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I recently met with the CEO and CTO of a medical start-up. Their previous remote patient monitoring (RPM) endeavor was successful, with a buy-out from a prominent Fortune 500 medical device firm. Their new initiative includes a wearable device, but primarily their solution will provide a cloud tool with holistic personal and clinical engagement analytics.

From a business perspective, their interests lie in patient/consumer data security, robust and reliable system performance, and, as in the past, low system cost. As we’ve been acquainted for nearly eight years, the conversation was open and congenial. With the niceties behind us, the CTO came to the point: “So Steve, tell me: as a commercial operating system vendor, what exactly is your value proposition compared to Linux?”

The question came as no surprise as it is one of the questions I am always asked when I meet with a medical company. The question, of course, is perfectly legitimate: why pay for an operating system (OS) when there’s a “free” OS option available?

You may have noticed I used quotations marks when referring to the free OS. Let me explain why.

While an open source OS is free in that it has little upfront cost, the same can be said of a free puppy. Anyone who has a dog knows of the never-ending expenses that pet ownership can entail, from veterinarian bills to food costs to the time invested for training — together, these represent the true total cost of ownership for a puppy. Likewise, the total cost of ownership for a “free” OS includes the extra effort and testing needed to certify a medical device that uses an open source OS, the potential income lost from the resulting delay in bringing the device to market, and the investment needed to sustain an in-house team of OS experts.

Certification is where I began my response to the CTO. The concept of traceability lies at the heart of a standard such as IEC 62304; to meet the standard, a manufacturer develops a device in such a way that safety requirements identified during the hazard and risk analysis can be traced throughout all phases of the project. This covers key aspects of the software’s development cycle: how it’s designed, how the requirements are mapped, how the test procedures map to the requirements, and so on. Due to its very nature, Linux doesn’t provide records of development processes. There are no requirements or traceability matrices or development plans to back up the design of the software. Consequently, the onus is on the device manufacturer to provide proof that the software does what it’s supposed to do. Given the size of the Linux kernel (tens of millions of lines of code) and the constant change going on in the source base, this is a daunting task, and adds significantly to the total cost of ownership.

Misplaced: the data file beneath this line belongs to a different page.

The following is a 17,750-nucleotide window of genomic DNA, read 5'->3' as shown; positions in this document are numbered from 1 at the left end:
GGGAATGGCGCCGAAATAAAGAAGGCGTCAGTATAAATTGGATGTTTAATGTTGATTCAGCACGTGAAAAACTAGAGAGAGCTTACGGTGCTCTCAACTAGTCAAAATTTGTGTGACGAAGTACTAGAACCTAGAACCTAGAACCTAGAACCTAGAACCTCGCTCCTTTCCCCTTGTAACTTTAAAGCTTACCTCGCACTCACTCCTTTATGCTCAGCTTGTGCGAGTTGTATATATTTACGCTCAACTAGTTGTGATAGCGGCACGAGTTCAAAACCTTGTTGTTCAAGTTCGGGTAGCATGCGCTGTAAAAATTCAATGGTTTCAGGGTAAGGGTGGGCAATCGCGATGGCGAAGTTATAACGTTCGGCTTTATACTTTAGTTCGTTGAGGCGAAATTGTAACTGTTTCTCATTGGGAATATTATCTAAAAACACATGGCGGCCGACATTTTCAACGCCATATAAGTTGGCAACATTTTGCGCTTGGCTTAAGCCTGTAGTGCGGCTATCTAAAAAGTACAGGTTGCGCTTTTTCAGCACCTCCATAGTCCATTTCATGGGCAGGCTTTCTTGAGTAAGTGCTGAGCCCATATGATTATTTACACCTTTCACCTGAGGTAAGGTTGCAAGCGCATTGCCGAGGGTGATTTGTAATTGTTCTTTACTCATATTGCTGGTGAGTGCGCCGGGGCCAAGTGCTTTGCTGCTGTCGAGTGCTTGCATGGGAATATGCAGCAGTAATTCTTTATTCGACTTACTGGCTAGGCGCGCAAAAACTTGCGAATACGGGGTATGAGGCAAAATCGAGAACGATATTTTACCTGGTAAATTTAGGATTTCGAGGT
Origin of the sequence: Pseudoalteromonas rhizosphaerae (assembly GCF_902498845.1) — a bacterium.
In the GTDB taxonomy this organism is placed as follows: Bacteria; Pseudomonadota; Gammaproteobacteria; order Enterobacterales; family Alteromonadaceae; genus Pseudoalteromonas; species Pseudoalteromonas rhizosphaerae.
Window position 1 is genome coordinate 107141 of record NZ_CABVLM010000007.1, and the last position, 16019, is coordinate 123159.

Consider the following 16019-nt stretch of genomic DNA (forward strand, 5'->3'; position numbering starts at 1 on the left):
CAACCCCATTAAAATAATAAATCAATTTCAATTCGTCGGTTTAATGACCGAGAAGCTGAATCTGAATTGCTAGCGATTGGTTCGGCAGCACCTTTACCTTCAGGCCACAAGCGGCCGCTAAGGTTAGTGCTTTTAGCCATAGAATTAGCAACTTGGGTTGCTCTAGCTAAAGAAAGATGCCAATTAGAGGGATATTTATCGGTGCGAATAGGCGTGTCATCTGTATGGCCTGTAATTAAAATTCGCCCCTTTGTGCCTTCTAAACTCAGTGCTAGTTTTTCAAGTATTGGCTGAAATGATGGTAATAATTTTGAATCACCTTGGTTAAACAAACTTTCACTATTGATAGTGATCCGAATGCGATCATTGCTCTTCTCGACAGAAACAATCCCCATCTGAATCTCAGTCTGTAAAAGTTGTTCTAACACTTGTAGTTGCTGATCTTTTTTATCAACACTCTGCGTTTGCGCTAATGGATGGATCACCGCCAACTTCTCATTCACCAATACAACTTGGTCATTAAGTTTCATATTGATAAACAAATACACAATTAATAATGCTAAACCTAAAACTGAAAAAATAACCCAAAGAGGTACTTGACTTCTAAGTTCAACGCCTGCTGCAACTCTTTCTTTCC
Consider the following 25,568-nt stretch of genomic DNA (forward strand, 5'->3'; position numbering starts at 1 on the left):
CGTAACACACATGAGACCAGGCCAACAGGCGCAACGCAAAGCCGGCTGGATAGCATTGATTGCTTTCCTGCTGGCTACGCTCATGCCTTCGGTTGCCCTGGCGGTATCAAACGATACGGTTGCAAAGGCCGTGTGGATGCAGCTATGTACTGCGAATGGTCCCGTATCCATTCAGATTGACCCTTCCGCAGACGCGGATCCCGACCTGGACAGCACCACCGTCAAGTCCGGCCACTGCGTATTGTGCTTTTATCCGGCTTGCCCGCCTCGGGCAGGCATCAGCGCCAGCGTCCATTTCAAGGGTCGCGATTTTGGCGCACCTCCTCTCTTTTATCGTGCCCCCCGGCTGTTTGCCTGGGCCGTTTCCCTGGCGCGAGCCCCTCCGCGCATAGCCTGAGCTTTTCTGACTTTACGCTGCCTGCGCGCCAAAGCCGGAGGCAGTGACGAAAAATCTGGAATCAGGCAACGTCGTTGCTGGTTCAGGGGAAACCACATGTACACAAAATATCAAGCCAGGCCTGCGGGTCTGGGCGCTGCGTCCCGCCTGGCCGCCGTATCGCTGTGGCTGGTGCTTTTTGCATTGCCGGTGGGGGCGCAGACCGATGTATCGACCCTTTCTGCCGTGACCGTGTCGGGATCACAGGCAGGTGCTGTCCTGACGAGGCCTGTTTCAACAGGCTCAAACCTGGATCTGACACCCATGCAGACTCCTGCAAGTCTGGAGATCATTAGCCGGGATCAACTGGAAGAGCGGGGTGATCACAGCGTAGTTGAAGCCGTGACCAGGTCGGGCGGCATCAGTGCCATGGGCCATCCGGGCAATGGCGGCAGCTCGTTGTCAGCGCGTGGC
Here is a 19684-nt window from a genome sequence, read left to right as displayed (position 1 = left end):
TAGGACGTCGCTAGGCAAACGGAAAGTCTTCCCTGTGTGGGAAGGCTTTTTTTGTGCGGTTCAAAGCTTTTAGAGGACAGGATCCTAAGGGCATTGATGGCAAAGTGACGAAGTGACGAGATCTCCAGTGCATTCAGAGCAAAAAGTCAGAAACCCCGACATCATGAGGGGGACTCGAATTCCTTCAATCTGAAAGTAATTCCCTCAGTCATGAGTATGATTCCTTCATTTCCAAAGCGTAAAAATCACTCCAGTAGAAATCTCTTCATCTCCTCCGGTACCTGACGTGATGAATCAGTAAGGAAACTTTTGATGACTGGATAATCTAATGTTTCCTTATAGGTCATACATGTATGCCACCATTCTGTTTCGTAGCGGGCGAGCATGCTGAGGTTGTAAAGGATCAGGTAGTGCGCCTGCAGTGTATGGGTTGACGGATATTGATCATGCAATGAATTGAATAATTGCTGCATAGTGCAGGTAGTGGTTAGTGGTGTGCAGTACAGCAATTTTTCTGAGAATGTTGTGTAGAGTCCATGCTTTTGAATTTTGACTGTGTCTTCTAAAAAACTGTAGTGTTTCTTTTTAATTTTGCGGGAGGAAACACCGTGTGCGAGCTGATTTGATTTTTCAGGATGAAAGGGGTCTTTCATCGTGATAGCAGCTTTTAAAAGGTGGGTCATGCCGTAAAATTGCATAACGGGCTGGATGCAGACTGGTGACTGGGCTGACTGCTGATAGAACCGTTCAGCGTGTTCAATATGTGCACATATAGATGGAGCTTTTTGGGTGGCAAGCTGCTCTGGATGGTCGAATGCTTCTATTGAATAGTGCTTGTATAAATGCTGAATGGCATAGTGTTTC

I also stressed to the CTO that, if they worked with a commercial OS vendor, they could focus on their value proposition and IP, rather than being concerned about proving the compliance of their operating systems in application. This would save them real support dollars, which they would have needed to manage themselves. Their CEO suggested that their part-time Linux specialist from their last Linux venture cost him $80K per year over several years to manage. To a small start-up, this is a huge investment and a distraction from their purpose. 

With the cost/value portion of the discussion complete, the CTO asked specifically about the reliability and security of our microkernel OS in comparison to Linux. I pointed out that, in a microkernel OS, all software components — including device drivers, networking stacks, and applications — run in isolated spaces controlled by the OS and the hardware. As a result, if you were to develop a buggy device driver, it can crash without impacting any of the other software components of the OS, or the device, and can be automatically restarted in milliseconds. This modular approach to OS design allows developers to create self-healing systems that can recover dynamically from software faults, but just as important, it makes it easier to locate and fix the causes of faults in the first place. Moreover, it can greatly simplify the FDA certification process, both for time and cost. From a security perspective the architecture of a microkernel OS like QNX offers a footprint, or attack surface, that is approximately 200 times smaller than that of Linux. Which goes without saying is a huge security advantage. Beyond that, Linux doesn’t offer elliptical curve cryptography at government grade FIPS 140-2, which is required to sell into Veteran’s Administration (VA) hospitals.

By the end of the meeting I felt like a lawyer making his closing remarks to a judge and jury — it’s for all the challenges I’ve outlined that many device manufacturers consider choosing a commercial OS over an open source OS. While the upfront cost of a commercial OS may initially dissuade some medical device manufacturers, including fledgling start-ups, the inherent benefits of faster time to market, easier pre-market approval, and lower total cost of ownership can make this approach a much more attractive option.

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